Editorial: Rwanda’s judiciary is not a pushover nor is it prone to pressure

It is quite interesting to see people outdoing themselves in milking political capital in an event they had no say or even an iota of influence over.

The release by the High Court of Diane Rwigara and her mother is just one example. The hysteria that followed her, especially ever since her family business trouble began to unfold, had no bounds, and at the very least, it brought out piles of ignorance.

Most of all, it shone a light on many patronizing individuals and organizations, who thought that – in their folie de grandeur - their opinions mattered more than that of the Rwandan judiciary.

The traffic in the media in the past few weeks as judgement day loomed for the Rwigaras is very revealing. They expected the worst and had petitions waiting. Then they were caught flat-footed by the verdict before recovering and rushing to cash on it and claiming responsibility.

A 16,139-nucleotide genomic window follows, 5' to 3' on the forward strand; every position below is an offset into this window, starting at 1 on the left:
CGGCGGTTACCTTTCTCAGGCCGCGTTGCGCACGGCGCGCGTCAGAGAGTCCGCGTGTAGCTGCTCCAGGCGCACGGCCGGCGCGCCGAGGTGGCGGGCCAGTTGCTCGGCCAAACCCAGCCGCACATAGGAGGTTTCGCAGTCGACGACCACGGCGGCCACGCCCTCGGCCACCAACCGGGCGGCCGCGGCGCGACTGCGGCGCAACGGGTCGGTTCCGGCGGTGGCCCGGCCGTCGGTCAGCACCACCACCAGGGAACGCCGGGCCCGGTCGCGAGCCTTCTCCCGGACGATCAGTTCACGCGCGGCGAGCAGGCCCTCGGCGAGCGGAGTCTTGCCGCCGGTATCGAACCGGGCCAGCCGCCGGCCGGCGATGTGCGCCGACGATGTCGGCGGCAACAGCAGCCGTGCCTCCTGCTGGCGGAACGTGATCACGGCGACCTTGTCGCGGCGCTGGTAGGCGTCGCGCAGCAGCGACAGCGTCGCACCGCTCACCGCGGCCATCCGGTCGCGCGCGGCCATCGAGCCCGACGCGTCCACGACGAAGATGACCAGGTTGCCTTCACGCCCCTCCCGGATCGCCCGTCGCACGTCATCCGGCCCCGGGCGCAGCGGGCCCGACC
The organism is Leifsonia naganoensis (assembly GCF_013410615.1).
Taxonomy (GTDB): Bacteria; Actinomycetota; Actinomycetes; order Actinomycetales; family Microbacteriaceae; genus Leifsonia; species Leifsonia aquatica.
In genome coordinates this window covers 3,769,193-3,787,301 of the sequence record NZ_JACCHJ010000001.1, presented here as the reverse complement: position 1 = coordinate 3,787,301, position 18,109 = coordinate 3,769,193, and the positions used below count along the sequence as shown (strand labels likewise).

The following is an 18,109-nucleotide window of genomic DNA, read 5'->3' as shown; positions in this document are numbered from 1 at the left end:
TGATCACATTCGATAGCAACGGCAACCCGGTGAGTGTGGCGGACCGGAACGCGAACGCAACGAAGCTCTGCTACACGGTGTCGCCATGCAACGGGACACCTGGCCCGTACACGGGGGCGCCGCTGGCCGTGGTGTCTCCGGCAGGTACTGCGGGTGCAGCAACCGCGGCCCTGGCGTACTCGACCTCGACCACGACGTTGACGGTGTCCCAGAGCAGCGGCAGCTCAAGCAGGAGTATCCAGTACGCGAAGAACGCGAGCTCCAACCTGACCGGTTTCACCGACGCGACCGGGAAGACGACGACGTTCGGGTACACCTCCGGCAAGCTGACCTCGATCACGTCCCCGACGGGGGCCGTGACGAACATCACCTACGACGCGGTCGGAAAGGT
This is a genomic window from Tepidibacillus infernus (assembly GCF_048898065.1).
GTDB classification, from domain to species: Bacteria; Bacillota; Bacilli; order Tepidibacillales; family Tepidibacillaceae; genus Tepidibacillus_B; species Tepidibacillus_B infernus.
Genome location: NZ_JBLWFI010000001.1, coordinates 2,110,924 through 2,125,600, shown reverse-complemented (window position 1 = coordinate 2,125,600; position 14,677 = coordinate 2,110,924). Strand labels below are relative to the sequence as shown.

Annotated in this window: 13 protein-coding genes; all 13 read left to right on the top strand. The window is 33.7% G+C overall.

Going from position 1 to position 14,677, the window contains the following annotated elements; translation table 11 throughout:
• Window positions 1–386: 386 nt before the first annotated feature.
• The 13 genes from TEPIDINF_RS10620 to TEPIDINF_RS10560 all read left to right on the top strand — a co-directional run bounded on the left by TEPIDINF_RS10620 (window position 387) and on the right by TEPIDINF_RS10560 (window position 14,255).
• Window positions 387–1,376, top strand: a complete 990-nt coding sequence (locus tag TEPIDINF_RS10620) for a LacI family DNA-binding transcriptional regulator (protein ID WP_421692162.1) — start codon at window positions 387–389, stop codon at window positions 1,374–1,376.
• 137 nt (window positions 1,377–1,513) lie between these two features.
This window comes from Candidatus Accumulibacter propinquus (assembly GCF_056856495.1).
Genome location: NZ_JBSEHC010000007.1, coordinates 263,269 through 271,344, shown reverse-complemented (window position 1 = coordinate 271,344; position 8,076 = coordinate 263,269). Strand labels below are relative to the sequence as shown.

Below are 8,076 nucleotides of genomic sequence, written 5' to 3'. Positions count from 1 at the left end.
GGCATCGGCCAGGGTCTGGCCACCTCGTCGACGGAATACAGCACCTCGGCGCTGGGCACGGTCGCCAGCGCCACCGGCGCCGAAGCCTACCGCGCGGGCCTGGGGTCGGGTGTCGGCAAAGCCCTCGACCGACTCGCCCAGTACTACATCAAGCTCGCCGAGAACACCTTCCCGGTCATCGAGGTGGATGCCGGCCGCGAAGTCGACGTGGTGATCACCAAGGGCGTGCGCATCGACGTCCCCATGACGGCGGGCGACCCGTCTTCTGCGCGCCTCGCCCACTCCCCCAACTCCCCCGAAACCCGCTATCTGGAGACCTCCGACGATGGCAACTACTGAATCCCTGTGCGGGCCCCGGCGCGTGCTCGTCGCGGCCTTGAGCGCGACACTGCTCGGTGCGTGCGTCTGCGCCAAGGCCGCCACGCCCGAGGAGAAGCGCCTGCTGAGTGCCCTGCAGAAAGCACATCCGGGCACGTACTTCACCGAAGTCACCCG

That was the highest level of disrespect and insult to the Rwandan justice system.

Justice did its job, as it should be expected elsewhere. It was up to the prosecution to prove its case beyond reasonable doubt and the bench’s role to weigh all the evidence. So when some people come out with pompous chest-thumping claims that it was their pressure that determined the outcome, it is more than laughable.

All those leading the anti-Rwanda campaign first adopted Victoire Ingabire Umuhoza as their battering ram to create a chink in Rwanda’s armour. When Ingabire received a presidential pardon, they lost their weapon and quickly sought another; Diane Rwigara, “a prominent opposition leader”.

It will be interesting to see their next move and one cannot rule out the possibility of them shifting their attention elsewhere, and megalomaniac wannabes are not in short supply.

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